News and Notes by Date
|listings 1-6 of 6|
When Catherine Baum started looking at colleges, Bard was on her radar: her older brother, Ben, was already a Bard student. The two siblings grew up in Great Barrington, Massachusetts, home of Bard College at Simon’s Rock, about an hour’s drive from Annandale. Their father is a lawyer and their mother is a writer, artist, and teacher; politics and education were frequent topics of discussion as the siblings grew up. When Catherine was still in high school, Ben was telling her about Bard, how he was studying economics and getting involved in political campaigns. She was impressed with what she heard on the news about the Bard Prison Initiative and she loved visiting the campus. She knew she would apply.
Catherine is now a sophomore at Bard studying Human Rights, and plans to become a teacher. She intends to pursue the College’s 4+1 graduate teaching degree through the Bard Master of Arts in Teaching program.
“I wanted human rights to be the lens through which I thought about teaching,” Catherine explains. She sees education as a human right, and an essential component to an educated citizenry and a functional society. Studying human rights gives her new perspective on the classroom, in which she is more aware of the varied backgrounds and struggles of her students, and on her own role as a teacher.
Catherine is a tutor for a long-running Bard TLS project at the Red Hook Residential Center, a low-security juvenile detention center in Red Hook. She visits the location once a week to give students personalized academic attention. “It’s the hardest teaching environment that I’ve been in so far,” she admits. “We read a book with the students and help them with their homework, and also just talk to them and give them some one-on-one time.”
Catherine believes that approaching young students seriously is critical to their sense of worth and their engagement with the learning process. This became apparent to her during her first year at Bard, in a philosophy course taught by Kritika Yegnashankaran. “She was able to make complicated things simple,” Catherine says. “She had high expectations and created an environment where everyone’s contribution was valuable.” Helping her students feel confident and able to access difficult material has become a cornerstone of her approach to teaching.
Catherine has taken advantage of Bard's location to do outdoor environmental education as well. Through a volunteer project during Bard's MLK Day of Engagement last year, she was introduced to the Clearwater. The Clearwater is a replica of a historic Hudson River sloop, an educational vessel that engages people with the life of the river. "Our main thing is bringing school groups on and teaching them. We teach them about the fish, we teach them about the water quality, and we teach them about history." After volunteering on MLK Day, Catherine applied and was accepted as a member of the crew last summer—she lived on the ship for two months.
“She's amazing," Ben Baum says of his sister. "She’s incredible. She’s so much cooler than I am, it’s a problem.”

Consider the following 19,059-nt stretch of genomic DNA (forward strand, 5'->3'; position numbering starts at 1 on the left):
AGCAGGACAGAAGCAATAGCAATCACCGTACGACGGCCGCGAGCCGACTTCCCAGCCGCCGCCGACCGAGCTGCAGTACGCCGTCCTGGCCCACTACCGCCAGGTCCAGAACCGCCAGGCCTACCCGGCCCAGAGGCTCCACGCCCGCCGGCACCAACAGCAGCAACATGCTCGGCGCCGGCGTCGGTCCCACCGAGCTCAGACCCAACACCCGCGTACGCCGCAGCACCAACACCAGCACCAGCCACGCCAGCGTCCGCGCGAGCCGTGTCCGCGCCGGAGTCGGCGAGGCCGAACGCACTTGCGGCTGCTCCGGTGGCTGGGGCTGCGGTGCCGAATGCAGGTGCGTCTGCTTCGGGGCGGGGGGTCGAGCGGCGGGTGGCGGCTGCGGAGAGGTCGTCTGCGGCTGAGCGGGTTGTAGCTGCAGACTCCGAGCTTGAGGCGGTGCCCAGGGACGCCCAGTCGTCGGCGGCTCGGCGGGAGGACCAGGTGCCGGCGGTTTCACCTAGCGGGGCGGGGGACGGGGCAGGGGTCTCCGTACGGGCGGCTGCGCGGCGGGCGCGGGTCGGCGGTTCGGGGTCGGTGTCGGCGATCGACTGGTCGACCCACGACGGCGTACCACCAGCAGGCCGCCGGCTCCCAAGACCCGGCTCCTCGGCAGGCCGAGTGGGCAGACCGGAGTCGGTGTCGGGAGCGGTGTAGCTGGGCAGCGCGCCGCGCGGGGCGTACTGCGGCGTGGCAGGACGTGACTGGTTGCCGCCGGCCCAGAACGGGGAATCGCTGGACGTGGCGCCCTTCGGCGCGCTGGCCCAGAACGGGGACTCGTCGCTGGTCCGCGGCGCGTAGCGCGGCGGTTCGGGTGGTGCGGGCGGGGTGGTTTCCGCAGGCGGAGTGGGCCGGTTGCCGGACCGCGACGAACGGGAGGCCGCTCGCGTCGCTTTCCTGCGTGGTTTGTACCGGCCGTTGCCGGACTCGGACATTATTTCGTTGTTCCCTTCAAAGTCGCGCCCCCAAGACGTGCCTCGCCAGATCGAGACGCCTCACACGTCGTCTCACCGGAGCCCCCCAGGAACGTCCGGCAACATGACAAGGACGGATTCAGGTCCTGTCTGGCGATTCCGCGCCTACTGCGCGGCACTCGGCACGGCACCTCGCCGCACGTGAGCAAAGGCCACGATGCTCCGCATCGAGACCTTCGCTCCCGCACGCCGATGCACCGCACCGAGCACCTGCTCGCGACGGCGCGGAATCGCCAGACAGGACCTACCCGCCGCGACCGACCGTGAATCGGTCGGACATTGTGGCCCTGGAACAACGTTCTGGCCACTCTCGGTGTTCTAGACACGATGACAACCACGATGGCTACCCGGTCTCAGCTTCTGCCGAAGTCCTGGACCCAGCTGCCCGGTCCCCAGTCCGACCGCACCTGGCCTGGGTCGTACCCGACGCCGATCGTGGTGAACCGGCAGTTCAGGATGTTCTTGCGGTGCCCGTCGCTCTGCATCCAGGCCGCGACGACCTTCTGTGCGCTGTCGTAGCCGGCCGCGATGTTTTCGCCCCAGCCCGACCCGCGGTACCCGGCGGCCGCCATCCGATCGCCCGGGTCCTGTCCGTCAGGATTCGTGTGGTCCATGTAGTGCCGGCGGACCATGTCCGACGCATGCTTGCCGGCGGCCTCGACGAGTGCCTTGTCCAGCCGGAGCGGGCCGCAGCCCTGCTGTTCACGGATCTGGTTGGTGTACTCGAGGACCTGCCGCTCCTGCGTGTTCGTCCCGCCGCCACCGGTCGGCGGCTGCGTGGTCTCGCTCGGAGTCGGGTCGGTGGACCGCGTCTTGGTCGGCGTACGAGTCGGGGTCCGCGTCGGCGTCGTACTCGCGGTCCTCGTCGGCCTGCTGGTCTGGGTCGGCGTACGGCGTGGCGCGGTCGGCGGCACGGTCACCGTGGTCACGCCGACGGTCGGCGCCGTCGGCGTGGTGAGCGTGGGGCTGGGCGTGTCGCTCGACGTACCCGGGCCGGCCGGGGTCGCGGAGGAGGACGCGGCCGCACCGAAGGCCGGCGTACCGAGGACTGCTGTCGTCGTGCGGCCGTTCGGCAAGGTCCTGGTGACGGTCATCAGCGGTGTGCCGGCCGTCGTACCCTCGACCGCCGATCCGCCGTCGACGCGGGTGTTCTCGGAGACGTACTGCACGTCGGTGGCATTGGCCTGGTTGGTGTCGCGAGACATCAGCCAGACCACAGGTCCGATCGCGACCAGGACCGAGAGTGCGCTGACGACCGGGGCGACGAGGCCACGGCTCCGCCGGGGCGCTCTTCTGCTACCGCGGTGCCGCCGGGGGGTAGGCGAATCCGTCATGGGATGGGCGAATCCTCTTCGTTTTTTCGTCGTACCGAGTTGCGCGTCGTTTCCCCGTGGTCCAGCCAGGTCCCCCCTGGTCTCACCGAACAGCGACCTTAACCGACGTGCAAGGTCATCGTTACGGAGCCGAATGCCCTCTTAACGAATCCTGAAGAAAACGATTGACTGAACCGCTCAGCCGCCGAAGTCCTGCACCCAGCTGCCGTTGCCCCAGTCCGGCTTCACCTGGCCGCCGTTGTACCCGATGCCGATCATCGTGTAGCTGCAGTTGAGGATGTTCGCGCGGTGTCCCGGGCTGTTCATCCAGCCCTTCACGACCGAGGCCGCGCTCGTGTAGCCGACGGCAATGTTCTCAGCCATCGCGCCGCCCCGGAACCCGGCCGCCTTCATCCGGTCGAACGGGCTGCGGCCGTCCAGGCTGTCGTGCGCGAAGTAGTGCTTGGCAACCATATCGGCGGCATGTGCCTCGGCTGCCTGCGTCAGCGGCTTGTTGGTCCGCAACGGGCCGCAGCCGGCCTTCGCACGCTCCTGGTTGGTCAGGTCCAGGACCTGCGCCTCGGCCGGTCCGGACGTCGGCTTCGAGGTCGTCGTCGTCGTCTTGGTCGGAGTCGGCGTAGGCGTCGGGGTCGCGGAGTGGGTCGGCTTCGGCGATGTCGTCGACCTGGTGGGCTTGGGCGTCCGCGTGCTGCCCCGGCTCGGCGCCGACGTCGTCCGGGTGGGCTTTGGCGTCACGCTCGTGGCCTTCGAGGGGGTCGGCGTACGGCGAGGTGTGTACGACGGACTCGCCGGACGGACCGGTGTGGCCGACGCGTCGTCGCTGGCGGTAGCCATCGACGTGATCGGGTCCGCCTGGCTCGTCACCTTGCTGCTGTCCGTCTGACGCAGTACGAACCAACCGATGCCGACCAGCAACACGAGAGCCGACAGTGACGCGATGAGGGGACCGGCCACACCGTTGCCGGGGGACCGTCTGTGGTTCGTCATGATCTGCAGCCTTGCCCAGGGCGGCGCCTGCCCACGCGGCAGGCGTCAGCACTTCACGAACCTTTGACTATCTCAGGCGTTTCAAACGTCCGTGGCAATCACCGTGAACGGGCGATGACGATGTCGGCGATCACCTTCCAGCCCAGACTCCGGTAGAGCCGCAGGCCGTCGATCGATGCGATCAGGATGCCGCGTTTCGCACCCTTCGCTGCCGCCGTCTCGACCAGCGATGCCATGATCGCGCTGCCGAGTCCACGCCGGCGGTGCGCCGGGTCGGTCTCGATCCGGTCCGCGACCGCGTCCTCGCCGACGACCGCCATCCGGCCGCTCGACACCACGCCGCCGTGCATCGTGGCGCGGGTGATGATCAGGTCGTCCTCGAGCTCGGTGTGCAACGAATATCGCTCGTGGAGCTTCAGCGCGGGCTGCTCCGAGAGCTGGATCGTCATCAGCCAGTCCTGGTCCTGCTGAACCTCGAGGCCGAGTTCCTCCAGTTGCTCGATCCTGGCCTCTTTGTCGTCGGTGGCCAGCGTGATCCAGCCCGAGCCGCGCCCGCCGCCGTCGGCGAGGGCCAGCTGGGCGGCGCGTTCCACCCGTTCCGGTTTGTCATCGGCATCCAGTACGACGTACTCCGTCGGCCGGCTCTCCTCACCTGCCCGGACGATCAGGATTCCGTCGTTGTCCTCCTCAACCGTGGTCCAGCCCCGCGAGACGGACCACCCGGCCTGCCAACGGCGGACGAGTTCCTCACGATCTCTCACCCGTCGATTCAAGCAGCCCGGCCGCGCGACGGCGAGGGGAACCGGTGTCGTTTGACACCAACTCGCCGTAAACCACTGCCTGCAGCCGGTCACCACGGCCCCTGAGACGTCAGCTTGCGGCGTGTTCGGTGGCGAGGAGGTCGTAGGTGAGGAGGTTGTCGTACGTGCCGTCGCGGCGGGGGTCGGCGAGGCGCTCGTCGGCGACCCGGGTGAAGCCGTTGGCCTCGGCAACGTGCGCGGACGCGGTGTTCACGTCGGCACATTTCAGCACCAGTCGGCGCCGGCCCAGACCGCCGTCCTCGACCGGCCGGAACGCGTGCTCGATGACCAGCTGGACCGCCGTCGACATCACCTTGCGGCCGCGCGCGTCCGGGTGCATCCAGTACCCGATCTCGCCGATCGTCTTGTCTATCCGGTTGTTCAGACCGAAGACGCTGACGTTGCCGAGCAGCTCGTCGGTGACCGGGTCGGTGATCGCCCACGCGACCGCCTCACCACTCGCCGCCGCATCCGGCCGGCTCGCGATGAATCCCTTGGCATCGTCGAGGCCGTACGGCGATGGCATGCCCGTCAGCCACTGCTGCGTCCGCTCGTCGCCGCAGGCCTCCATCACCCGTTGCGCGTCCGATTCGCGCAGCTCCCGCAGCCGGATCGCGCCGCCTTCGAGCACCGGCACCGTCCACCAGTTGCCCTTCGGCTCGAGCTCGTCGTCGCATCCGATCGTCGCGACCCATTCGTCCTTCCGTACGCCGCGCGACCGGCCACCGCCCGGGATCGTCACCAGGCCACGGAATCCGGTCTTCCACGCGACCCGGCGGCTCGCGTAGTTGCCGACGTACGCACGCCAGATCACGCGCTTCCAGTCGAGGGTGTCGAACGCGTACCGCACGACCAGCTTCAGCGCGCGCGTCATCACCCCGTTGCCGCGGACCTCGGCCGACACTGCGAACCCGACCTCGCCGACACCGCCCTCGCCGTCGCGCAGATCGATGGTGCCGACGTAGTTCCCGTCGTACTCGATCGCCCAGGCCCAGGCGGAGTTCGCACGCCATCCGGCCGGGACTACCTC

When Ben was applying to colleges, he hoped to combine a small classroom environment with the opportunity to compete in college athletics. He visited Bard’s campus and learned about the lacrosse team, and he knew it was “the obvious choice.… I applied to a good number of schools. I realized that Bard offered more of the things that I wanted than any other place.”
Ben, now a senior majoring in economics, attended the Bard Globalization and International Affairs (BGIA) Program in New York City the summer after his sophomore year. BGIA students participate in competitive internships while taking Bard courses. While attending BGIA, Ben received an email about an internship opportunity on Zephyr Teachout's congressional campaign. “BGIA was almost over. I had just started as an intern on Zephyr’s campaign in August and then I actually got hired a couple of weeks after that.”
Ben started out at Bard studying politics and economics without a clear idea of where it would lead him. Working on the campaign brought his academic work into the real world, and he loved it. “I can’t really describe how valuable it was,” he observes. “After I started working on the campaign my life took on meaning and intention that I could never have imagined.... I had always wanted to work in politics, but it was being in that world that made it very clear that this was what I wanted to do.”
While working for Teachout, Ben took an academic leave of absence from Bard to commit to the campaign in Washington, D.C. It was through his work on the Teachout Campaign that Ben met his current employer, a New York State congressman.
To keep up with this college credits, Ben has been taking courses at Georgetown University. He will return to Annandale this fall to complete his Senior Project in the Economics Program, which will examine the role of money in politics. The inspiration for his project, Ben says, comes from a Supreme Court case where Justice Louis Brandeis discusses the “curse of bigness.”
“He talks about how the government shouldn’t be larger than corporations and vice versa—that everything has to be proportional in a sense,” says Ben. “That is the inspiration behind this, looking at that proportion, because I think it’s very much out of proportion.”
The flexibility and support system at Bard encouraged Ben to take risks. “Bard requires self-confidence,” he observes. “There isn’t a rigid structure. They’re teaching you, but you have to take initiative to make it your own—Bard is what you make it. I was given an agency that I wouldn’t have otherwise, and that’s allowed me to make some unorthodox decisions, like taking a leave of absence to go work in D.C.”
“It doesn’t really matter what you do as long as it’s something that’s important and meaningful and fulfilling," he adds. "The desire to feel fulfilled in life, in a really deep way, is what the school teaches. And I think that’s what my future holds.”
Brian Mateo, assistant dean of civic engagement and special assistant for admission and early college outreach at Bard College, has received a Robert J. Myers Fund fellowship in collaboration with Asha Castleberry, professor of political studies at Fordham University and defense council associate at the Truman National Security Project. The fund, established by the Carnegie Council for Ethics in International Affairs in 2014, supports a range of activities concerned with engaging local communities in a collaborative exploration of how universal moral values compete with local claims and practices.